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News Hip Hop's Death and Music Evolution
Hip Hop's Death and Music Evolution PDF Print E-mail
Written by Mark Skillz ID3285   
Monday, 05 February 2007 00:59

Hip Hop's Death and Music Evolution by Mark Skillz

It is said that in the last days of disco record companies were losing their shirts left and right. They had sunken millions of dollars into a dying art form and everyone was crying. There were signs everywhere “Disco Sucks”.

Some of everybody recorded a disco record Rod Stewart, the Rolling Stones, Phyllis Diller, Rick Dees (gotdamned Disco Duck) and too many others. It was a cash cow in the 70’s. White folks danced off beat in discothèques, had orgies in stairways, openly snorted cocaine, drank champagne – like the shit really tasted good, it was the time of their lives. That was until the ‘Disco Sucks’ movement caught momentum and people stopped buying Donna Summers records. And oh yeah, all those nights of bingeing on cocaine and sex led to things like herpes and then AIDS.

Now that sucks.

Lately there has been a lot of talk about hip-hop being dead. I’m not sure if it is or not, but let’s go back to my disco example first.

If you wanna see if Tommy Mottola is really a connected guy – you know some Italian cats like to say that they “know a guy who knows a guy that knows a guy that is connected…” well, Tommy’s allegedly one of those guys who knows some guys who can plant your ass in Giant Stadium. Anyway, if you want to piss him off try going into his office and getting a deal for a disco act. Just mention words like “fever”, “boogie” and uh while you’re at it wear a white suit a`la Johnny Travolta in Saturday Night Fever style. Then look out because some 400-pound guy in shades with a baseball bat is going to escort you to the parking lot the Jimmy Hoffa way.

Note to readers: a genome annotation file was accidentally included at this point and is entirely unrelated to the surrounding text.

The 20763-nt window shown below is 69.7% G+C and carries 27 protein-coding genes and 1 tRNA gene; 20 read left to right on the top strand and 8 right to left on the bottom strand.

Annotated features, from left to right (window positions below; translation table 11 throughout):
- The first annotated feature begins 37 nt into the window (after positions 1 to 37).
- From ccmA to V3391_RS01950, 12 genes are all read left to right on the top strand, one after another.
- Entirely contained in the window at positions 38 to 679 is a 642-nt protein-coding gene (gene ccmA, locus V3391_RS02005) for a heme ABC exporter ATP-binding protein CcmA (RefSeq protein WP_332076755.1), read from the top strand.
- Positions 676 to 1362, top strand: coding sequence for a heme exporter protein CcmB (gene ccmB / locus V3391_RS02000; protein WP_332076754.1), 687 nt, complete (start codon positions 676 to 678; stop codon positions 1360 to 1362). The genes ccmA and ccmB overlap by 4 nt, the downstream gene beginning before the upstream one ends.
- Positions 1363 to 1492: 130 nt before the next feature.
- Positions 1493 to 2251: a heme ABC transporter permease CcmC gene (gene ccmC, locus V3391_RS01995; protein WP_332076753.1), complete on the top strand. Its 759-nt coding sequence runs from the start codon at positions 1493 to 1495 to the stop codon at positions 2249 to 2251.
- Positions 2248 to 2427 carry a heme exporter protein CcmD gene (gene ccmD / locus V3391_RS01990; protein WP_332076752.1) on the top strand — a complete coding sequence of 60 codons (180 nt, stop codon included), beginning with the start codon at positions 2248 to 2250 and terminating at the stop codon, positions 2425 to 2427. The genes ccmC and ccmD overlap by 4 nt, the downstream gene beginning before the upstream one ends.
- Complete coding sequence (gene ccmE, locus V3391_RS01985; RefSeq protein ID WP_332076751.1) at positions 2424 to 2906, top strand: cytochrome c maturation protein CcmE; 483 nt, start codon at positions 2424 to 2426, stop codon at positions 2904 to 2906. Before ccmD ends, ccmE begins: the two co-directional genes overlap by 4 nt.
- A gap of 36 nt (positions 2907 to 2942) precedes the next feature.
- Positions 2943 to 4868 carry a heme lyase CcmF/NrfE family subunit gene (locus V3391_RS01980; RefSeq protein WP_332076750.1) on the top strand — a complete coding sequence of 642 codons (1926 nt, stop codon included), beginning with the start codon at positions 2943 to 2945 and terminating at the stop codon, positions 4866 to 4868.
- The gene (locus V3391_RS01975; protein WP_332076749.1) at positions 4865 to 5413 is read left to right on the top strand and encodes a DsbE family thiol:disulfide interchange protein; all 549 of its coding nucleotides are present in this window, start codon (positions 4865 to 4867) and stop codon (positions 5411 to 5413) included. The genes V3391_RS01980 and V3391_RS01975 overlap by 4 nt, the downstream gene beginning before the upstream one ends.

Tommy was one of those record execs who lost his shirt during the disco days. Disco is a bad word in record industry circles.

But is disco really dead? I mean how can a style of music die? Well disco morphed into house, techno and you also hear elements of it in acid jazz.

For the record they also say that Jazz is dead too…

Well if you ask any trained jazz musician he might say two things, one of them being: “No, it’s not dead”, then he might say something like “it isn’t appreciated like it should be.” And he would be right.

What about rock? What about the rock n roll of Little Richard, Chubby Checker, Fats Domino, Chuck Berry, Ike Turner, Jerry Lee Lewis and all of those guys is that dead?

Well no one is recording new records in that style anymore. What is difficult for me to believe is that once upon a time – a very long time ago, those acts (minus Jerry Lee Lewis) were supported by African Americans. But if you go to see Chuck Berry, Little Richard or anyone else of that genre now, you will be hard pressed to find a black face in the crowd.

Do you know why? Because we abandoned that style of music 50 years ago.